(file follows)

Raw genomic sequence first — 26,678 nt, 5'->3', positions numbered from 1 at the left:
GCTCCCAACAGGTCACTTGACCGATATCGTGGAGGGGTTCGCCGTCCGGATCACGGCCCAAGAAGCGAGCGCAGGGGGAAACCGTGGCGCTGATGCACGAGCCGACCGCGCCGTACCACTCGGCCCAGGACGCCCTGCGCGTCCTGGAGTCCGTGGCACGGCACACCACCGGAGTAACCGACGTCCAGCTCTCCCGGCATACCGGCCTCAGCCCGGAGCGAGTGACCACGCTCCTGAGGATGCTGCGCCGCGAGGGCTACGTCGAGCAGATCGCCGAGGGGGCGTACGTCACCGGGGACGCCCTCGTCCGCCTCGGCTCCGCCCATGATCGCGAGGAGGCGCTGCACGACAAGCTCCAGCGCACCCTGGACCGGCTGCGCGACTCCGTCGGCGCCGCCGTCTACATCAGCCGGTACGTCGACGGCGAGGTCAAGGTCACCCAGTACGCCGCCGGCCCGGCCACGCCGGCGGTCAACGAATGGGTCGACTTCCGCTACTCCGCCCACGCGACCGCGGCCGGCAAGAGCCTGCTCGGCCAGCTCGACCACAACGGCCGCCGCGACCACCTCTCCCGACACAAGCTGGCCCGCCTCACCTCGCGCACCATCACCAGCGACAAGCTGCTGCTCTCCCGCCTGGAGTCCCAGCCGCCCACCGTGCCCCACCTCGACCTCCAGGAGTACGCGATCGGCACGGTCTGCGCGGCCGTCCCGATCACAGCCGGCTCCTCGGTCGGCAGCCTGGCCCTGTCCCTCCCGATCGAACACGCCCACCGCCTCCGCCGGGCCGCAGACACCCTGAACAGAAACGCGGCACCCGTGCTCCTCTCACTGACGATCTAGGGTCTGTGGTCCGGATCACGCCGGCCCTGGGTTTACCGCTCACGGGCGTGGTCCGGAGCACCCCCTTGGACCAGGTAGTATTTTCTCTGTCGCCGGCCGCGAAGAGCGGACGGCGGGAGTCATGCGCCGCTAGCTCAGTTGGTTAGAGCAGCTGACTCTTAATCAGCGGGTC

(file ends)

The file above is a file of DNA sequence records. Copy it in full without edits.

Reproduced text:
Raw genomic sequence first — 26,678 nt, 5'->3', positions numbered from 1 at the left:
GCTCCCAACAGGTCACTTGACCGATATCGTGGAGGGGTTCGCCGTCCGGATCACGGCCCAAGAAGCGAGCGCAGGGGGAAACCGTGGCGCTGATGCACGAGCCGACCGCGCCGTACCACTCGGCCCAGGACGCCCTGCGCGTCCTGGAGTCCGTGGCACGGCACACCACCGGAGTAACCGACGTCCAGCTCTCCCGGCATACCGGCCTCAGCCCGGAGCGAGTGACCACGCTCCTGAGGATGCTGCGCCGCGAGGGCTACGTCGAGCAGATCGCCGAGGGGGCGTACGTCACCGGGGACGCCCTCGTCCGCCTCGGCTCCGCCCATGATCGCGAGGAGGCGCTGCACGACAAGCTCCAGCGCACCCTGGACCGGCTGCGCGACTCCGTCGGCGCCGCCGTCTACATCAGCCGGTACGTCGACGGCGAGGTCAAGGTCACCCAGTACGCCGCCGGCCCGGCCACGCCGGCGGTCAACGAATGGGTCGACTTCCGCTACTCCGCCCACGCGACCGCGGCCGGCAAGAGCCTGCTCGGCCAGCTCGACCACAACGGCCGCCGCGACCACCTCTCCCGACACAAGCTGGCCCGCCTCACCTCGCGCACCATCACCAGCGACAAGCTGCTGCTCTCCCGCCTGGAGTCCCAGCCGCCCACCGTGCCCCACCTCGACCTCCAGGAGTACGCGATCGGCACGGTCTGCGCGGCCGTCCCGATCACAGCCGGCTCCTCGGTCGGCAGCCTGGCCCTGTCCCTCCCGATCGAACACGCCCACCGCCTCCGCCGGGCCGCAGACACCCTGAACAGAAACGCGGCACCCGTGCTCCTCTCACTGACGATCTAGGGTCTGTGGTCCGGATCACGCCGGCCCTGGGTTTACCGCTCACGGGCGTGGTCCGGAGCACCCCCTTGGACCAGGTAGTATTTTCTCTGTCGCCGGCCGCGAAGAGCGGACGGCGGGAGTCATGCGCCGCTAGCTCAGTTGGTTAGAGCAGCTGACTCTTAATCAGCGGGTC